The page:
While not yet law, prompt payment for the construction industry in Manitoba is getting an enthusiastic welcome from the province’s builders.
“We’re really happy in general with this legislation and the contents of the legislation. It’s something we’ve been asking for years and years and years,” said Darryl Harrison, director of stakeholder engagement and advocacy with the Winnipeg Construction Association.
So far, Bill 38, an amendment to the Builders’ Liens Act, which would introduce prompt payment, has received first reading.
“We’re definitely excited in the direction that the province is heading with first reading happening. Bill 38 is something that, unequivocally, the construction industry supports,” Shawn Wood, executive director of the Construction Association of Rural Manitoba, told the Journal of Commerce.
“We’re happy that the Government of Manitoba has made the priority to implement prompt payment. It’s nice to see their commitment to ensuring that contractors of all sizes are paid promptly,” said Teri Urban, health and safety manager with Parkwest Projects Ltd., on behalf of Merit Manitoba.
The amendment follows what Harrison referred to as the “28, seven and seven” formula established by the introduction of prompt payment in Ontario.
This means an owner needs to pay a general contractor within 28 days of receiving an invoice, the GC then has to pay their subcontractors within seven days of receiving payment and the subcontractors need to pay any of their subcontractors within seven days of receiving their part of the payment.
Wood said the bill amendment addresses the major concerns he had with prompt payment.
“The bill covers the issues off very well with giving specific timelines for proper invoicing and the timeline within which people have to be paid; and that covers everybody,” Wood said.
“It’s positive that the onus isn’t just on the general contractor but on the owner and the subs to pay any of their subs. That covers the whole spectrum and I think it will be beneficial.”
But there is one aspect of the bill that is currently lacking.
“There’s definitely more work to be done on adjudication – what adjudication will look like and the entity that will look after it,” said Harrison, a thought also shared by Wood.
Harrison said the industry in Manitoba has been following how prompt payment is implemented in Saskatchewan and could see the Manitoba government taking some cues from them on how to structure disputes.
“Saskatchewan has the Saskatchewan Construction Dispute Resolution Office which seems to have broad involvement of people in the industry. So, contractors, subcontractors, I believe consultancy groups as well are involved to make sure that adjudications are done in a competent and swift manner,” Harrison said.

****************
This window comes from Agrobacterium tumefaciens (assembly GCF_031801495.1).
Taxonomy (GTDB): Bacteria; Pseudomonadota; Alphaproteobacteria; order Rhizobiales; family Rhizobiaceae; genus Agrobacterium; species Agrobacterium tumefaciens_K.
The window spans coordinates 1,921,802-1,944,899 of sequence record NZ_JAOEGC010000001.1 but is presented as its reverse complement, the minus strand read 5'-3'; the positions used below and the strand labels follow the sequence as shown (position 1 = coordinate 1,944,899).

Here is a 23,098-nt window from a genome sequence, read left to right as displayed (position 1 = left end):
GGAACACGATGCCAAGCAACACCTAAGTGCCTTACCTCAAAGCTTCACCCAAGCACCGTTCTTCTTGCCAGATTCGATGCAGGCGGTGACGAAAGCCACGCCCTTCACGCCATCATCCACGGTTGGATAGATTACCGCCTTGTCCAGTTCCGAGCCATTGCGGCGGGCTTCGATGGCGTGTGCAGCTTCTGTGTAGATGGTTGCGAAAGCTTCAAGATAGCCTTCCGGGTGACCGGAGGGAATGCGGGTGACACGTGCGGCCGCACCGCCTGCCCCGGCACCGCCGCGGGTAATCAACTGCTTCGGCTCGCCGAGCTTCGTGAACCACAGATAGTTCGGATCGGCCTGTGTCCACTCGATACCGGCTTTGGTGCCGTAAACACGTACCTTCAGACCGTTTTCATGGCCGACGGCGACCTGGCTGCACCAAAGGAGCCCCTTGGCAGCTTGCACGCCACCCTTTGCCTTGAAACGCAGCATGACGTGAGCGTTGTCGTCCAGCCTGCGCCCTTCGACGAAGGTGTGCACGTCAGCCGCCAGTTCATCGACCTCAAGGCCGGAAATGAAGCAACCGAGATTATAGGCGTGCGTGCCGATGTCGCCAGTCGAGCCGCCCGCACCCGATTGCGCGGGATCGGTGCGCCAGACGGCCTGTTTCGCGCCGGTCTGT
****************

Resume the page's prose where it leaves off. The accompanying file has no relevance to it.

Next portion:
“That’s what we’re expecting here. The current bill allows for one of two things: either a government employee to be the nominating authority, which I presume to be a short-term fix, and after that an entity that would then look after adjudication.”
Urban emphasized the importance of the adjudication structure. As most construction companies are small subcontractors, when a pay dispute arises they are often unable to afford exorbitant lawyer fees to fight for their pay.
“With the adjudication process that will come with it, it’s a very simple way for everyone to ensure that payment is made,” said Urban.
She pointed out two major sources of construction projects in the province have been left out of the bill.
“The big missing piece is that Manitoba Hydro and Manitoba Transportation and Infrastructure will not be bound through the legislation to the terms of the prompt payment regime.”
But Urban said she takes comments from the government in good faith that the two organizations will be held accountable and eventually be bound by legislation.
“Minister (James) Teitsma, from the Consumer Protection and Government Services department, has written a letter of assurance to the construction industry indicating that Manitoba Hydro and Manitoba Infrastructure, although they aren’t able to comply per the Builders’ Liens Act, will still have to follow the rules of prompt payment,” she said.
“This is something that ministers have done with other bills in the past. So, it’s a temporary measure until the full modernization of the Builders’ Liens.”
It’s been roughly a 12-year push by the industry to bring prompt payment to Manitoba, said Wood.
In that time, it has come forth in one legislative form or another several times and has yet to be passed. Despite this shaky history, Wood, Urban and Harrison said they are confident it will happen this year.
“This is the first time throughout this process, since 2018, that I’m positively optimistic that we’re going to get to the final goal that’s good for everyone,” Urban said.
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